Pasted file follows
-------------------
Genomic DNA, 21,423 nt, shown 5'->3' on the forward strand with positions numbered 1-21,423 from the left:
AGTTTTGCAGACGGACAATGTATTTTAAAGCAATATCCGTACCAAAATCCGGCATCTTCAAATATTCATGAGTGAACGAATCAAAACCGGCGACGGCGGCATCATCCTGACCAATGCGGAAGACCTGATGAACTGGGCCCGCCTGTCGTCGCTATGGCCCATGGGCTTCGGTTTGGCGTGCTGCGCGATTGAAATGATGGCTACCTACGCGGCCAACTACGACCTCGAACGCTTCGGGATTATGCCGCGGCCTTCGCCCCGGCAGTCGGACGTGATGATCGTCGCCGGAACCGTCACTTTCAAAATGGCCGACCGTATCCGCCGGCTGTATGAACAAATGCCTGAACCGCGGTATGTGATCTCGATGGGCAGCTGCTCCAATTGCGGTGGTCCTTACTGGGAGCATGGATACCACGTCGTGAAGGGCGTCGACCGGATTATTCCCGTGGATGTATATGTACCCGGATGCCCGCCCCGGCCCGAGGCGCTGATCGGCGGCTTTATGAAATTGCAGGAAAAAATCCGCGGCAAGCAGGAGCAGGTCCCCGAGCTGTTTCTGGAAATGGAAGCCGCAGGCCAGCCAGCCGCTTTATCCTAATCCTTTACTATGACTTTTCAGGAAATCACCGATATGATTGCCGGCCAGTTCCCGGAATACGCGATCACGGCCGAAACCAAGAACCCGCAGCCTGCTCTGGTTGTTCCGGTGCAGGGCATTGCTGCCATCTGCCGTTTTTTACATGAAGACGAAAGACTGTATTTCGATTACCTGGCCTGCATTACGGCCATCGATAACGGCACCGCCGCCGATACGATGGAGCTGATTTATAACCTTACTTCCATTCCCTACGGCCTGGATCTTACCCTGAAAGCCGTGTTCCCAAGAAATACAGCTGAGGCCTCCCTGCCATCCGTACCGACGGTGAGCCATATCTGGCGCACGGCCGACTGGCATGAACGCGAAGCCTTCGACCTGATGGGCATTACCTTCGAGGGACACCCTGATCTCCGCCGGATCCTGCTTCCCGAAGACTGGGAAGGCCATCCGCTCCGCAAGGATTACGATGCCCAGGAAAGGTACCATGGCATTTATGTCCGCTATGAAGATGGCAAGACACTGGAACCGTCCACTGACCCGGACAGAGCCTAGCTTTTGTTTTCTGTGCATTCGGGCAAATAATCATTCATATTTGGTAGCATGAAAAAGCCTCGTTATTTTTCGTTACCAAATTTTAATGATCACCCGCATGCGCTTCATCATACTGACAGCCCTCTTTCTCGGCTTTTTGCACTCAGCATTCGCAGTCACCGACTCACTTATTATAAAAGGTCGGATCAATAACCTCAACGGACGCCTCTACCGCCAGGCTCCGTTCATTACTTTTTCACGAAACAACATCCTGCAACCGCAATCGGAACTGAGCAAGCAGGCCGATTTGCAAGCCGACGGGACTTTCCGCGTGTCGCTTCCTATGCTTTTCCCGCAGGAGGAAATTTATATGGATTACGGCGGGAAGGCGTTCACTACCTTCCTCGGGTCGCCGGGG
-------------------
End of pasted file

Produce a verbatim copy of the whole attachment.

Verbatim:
Genomic DNA, 21,423 nt, shown 5'->3' on the forward strand with positions numbered 1-21,423 from the left:
AGTTTTGCAGACGGACAATGTATTTTAAAGCAATATCCGTACCAAAATCCGGCATCTTCAAATATTCATGAGTGAACGAATCAAAACCGGCGACGGCGGCATCATCCTGACCAATGCGGAAGACCTGATGAACTGGGCCCGCCTGTCGTCGCTATGGCCCATGGGCTTCGGTTTGGCGTGCTGCGCGATTGAAATGATGGCTACCTACGCGGCCAACTACGACCTCGAACGCTTCGGGATTATGCCGCGGCCTTCGCCCCGGCAGTCGGACGTGATGATCGTCGCCGGAACCGTCACTTTCAAAATGGCCGACCGTATCCGCCGGCTGTATGAACAAATGCCTGAACCGCGGTATGTGATCTCGATGGGCAGCTGCTCCAATTGCGGTGGTCCTTACTGGGAGCATGGATACCACGTCGTGAAGGGCGTCGACCGGATTATTCCCGTGGATGTATATGTACCCGGATGCCCGCCCCGGCCCGAGGCGCTGATCGGCGGCTTTATGAAATTGCAGGAAAAAATCCGCGGCAAGCAGGAGCAGGTCCCCGAGCTGTTTCTGGAAATGGAAGCCGCAGGCCAGCCAGCCGCTTTATCCTAATCCTTTACTATGACTTTTCAGGAAATCACCGATATGATTGCCGGCCAGTTCCCGGAATACGCGATCACGGCCGAAACCAAGAACCCGCAGCCTGCTCTGGTTGTTCCGGTGCAGGGCATTGCTGCCATCTGCCGTTTTTTACATGAAGACGAAAGACTGTATTTCGATTACCTGGCCTGCATTACGGCCATCGATAACGGCACCGCCGCCGATACGATGGAGCTGATTTATAACCTTACTTCCATTCCCTACGGCCTGGATCTTACCCTGAAAGCCGTGTTCCCAAGAAATACAGCTGAGGCCTCCCTGCCATCCGTACCGACGGTGAGCCATATCTGGCGCACGGCCGACTGGCATGAACGCGAAGCCTTCGACCTGATGGGCATTACCTTCGAGGGACACCCTGATCTCCGCCGGATCCTGCTTCCCGAAGACTGGGAAGGCCATCCGCTCCGCAAGGATTACGATGCCCAGGAAAGGTACCATGGCATTTATGTCCGCTATGAAGATGGCAAGACACTGGAACCGTCCACTGACCCGGACAGAGCCTAGCTTTTGTTTTCTGTGCATTCGGGCAAATAATCATTCATATTTGGTAGCATGAAAAAGCCTCGTTATTTTTCGTTACCAAATTTTAATGATCACCCGCATGCGCTTCATCATACTGACAGCCCTCTTTCTCGGCTTTTTGCACTCAGCATTCGCAGTCACCGACTCACTTATTATAAAAGGTCGGATCAATAACCTCAACGGACGCCTCTACCGCCAGGCTCCGTTCATTACTTTTTCACGAAACAACATCCTGCAACCGCAATCGGAACTGAGCAAGCAGGCCGATTTGCAAGCCGACGGGACTTTCCGCGTGTCGCTTCCTATGCTTTTCCCGCAGGAGGAAATTTATATGGATTACGGCGGGAAGGCGTTCACTACCTTCCTCGGGTCGCCGGGG